As we prepare to gather with family and friends this holiday season, the American Heart Association (AHA) reminds us that we can make smart recipe substitutions to keep our holiday meals—and the people we love—healthier. Over-indulging in traditional holiday foods can add extra pounds to our waistlines, and increase our risk for obesity, diabetes, heart disease and stroke.
More than 60% of Americans are overweight or obese, according to the AHA, so getting to and maintaining a healthy weight is important during the holidays and year round. The AHA recommends making small but impactful lifestyle changes to prevent heart disease and stroke, the nation’s number one and four killers. Studies show that more than 80% of heart disease can be prevented with simple lifestyle changes like quitting smoking, exercising 30 minutes most days of the week and eating healthier.
The American Heart Association says the first step is to determine your daily calorie intake with an app or online calculator, then adjust your daily calories into the healthy range. A good place to start is by eating more fruits and vegetables which are low in calories and high in nutrition.
According to the American Heart Association, many of the traditional foods served during the holidays can be healthy – the trick is to not load on the butter, sodium and sugar. You can add color and nutrition to your plate with seasonal squash, roasted vegetables and fruit-based desserts.
All of the holiday parties and dinners can throw off your healthy lifestyle goals. The American Heart Association is offering its annual Holiday Healthy Eating Guide to help people navigate the holiday season in a healthy way. The 20-page free guide has tips, recipes and resources to help maintain a healthy lifestyle during the busy holiday season. The guide is available free online at www.bit.ly/AHAHolidayGuide.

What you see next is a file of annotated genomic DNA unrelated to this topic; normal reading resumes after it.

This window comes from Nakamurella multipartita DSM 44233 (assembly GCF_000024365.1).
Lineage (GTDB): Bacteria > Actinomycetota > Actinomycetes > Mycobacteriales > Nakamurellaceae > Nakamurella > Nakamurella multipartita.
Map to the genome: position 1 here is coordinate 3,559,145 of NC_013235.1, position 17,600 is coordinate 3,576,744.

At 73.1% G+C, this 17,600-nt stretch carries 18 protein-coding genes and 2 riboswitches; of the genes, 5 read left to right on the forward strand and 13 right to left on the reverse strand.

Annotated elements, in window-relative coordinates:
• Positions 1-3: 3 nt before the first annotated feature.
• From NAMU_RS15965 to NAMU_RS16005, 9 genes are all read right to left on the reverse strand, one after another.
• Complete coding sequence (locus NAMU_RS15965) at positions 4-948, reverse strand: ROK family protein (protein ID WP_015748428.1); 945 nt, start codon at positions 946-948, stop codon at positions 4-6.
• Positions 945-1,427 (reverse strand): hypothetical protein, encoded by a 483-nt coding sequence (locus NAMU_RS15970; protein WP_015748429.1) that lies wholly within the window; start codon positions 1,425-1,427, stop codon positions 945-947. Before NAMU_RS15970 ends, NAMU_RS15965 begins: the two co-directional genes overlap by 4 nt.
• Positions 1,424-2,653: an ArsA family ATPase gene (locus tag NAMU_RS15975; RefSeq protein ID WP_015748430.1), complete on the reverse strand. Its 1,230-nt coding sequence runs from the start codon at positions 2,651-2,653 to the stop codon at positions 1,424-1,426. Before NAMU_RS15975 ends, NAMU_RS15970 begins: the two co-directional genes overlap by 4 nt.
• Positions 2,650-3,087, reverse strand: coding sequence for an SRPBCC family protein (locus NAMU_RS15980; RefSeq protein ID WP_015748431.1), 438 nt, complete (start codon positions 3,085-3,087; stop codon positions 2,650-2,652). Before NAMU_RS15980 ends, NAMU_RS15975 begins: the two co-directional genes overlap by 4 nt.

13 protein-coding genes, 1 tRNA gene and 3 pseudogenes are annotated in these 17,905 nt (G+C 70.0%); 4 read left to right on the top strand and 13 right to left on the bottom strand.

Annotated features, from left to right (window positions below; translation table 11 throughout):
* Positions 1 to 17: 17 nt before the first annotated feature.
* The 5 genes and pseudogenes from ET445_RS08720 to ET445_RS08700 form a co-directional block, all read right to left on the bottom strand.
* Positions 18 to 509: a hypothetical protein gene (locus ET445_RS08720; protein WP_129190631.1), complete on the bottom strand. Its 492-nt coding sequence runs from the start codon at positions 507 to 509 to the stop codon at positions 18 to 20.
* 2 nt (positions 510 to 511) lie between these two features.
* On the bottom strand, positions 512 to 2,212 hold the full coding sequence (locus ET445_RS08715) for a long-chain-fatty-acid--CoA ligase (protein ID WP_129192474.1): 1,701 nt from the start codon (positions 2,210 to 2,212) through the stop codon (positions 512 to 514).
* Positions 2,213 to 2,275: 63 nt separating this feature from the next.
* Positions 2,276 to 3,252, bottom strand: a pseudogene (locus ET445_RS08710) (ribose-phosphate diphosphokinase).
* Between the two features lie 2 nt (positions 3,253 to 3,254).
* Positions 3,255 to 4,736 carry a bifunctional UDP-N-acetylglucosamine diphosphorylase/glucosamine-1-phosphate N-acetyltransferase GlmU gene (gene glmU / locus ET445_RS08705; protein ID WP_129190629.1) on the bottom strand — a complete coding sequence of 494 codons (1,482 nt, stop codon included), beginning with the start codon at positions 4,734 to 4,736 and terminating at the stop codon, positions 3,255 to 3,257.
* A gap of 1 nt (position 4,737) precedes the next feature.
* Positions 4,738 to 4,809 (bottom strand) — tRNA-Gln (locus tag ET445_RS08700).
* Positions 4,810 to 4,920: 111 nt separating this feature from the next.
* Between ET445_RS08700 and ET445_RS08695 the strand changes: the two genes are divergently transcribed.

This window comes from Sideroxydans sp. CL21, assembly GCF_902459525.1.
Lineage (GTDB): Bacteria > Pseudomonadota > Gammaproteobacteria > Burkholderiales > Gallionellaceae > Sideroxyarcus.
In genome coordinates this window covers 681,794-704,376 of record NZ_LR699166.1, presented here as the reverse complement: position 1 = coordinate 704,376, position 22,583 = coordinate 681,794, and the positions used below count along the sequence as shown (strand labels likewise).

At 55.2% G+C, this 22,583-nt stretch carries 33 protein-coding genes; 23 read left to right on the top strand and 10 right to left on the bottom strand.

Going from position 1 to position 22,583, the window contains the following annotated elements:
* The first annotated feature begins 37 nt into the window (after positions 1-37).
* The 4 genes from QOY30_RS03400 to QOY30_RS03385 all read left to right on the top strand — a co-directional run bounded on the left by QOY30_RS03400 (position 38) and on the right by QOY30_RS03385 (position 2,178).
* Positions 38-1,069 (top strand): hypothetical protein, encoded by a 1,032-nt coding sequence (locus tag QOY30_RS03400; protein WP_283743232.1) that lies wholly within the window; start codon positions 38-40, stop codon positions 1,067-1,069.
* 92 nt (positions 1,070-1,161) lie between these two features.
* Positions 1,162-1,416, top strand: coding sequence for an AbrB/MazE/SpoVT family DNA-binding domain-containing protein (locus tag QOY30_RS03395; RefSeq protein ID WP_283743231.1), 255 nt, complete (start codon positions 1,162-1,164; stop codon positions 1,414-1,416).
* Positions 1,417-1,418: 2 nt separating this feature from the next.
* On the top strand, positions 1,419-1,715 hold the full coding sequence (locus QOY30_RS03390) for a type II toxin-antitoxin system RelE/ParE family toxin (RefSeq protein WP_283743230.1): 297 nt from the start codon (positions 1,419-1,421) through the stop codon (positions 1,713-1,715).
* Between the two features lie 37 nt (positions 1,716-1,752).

Party with a healthy plan in place! The AHA recommends healthy portions, limiting the empty calories from alcohol drinks, and filling up on healthier fruits and vegetables first, before the less healthy options. Keep dessert temptations to small samples of your favorites instead of full servings, and eat mindfully to enjoy every morsel. Don’t stand near the party buffet and avoid mindless nibbling.
Plate-Up Health First Be sure to pack your holiday meals with lots of fruits and vegetables, whole grains, beans and legumes, nuts and seeds, fish, skinless poultry, and plant-based side dishes and main courses.
Swap-In Healthier Choices Substitute fat-free and low-fat dairy products for the higher fat versions, like Greek yogurt for sour cream. Use lower sodium versions of foods like broth, canned vegetables and sauces. Use whole-grain breads and pastas instead of white flour ones. Cook with unsaturated, healthier fats, and non-tropical oils like olive oil. Reduce butter intake, and eliminate trans fats and partially hydrogenated oils, often found in processed baked goods. If you choose red meats, select the leanest cuts. When it comes to poultry, light meat is lower in fat than dark. A serving size of meat is 3 oz., about the size of a deck of cards. Use herbs and spices, like rosemary and cloves, to flavor dishes instead of butter and salt.
Avoid the empty calories of sugar-sweetened beverages, particularly if you are going to indulge in small samples of desserts. Here are more tips from the American Heart Association.
- Instead of butter, substitute equal parts cinnamon-flavored, no-sugar-added applesauce.
- Instead of sugar, use a lower-calorie sugar substitute.
- Instead of whole or heavy cream, substitute low-fat or skim milk.
- Instead of using only white flour, use half white and half whole-wheat flour.
- Instead of adding chocolate chips or candies, use dried fruit, like cranberries or cherries.
- Use extracts like vanilla, almond and peppermint to add flavor, instead of sugar or butter.
- Instead of alcohol in mixed drinks, use club soda.
- Instead of adding sugar to mixed drinks, mix 100-percent juice with water or use freshly squeezed juice, like lime.
- Instead of using heavy cream or whole milk in dairy-based drinks, use low-fat or skim milk.
- Instead of using sugar to sweeten cider, use spices and fruit, like cinnamon, cloves and cranberries.
Of course, exercise is critical to weight management and overall health. The AHA recommends getting 30 minutes of vigorous exercise on most days of the week. Eating more? Walk more! A brisk walk before or after meals can help burn those extra calories.
To find more simple ways you and your family can eat healthier, visit www.heart.org/healthyeating.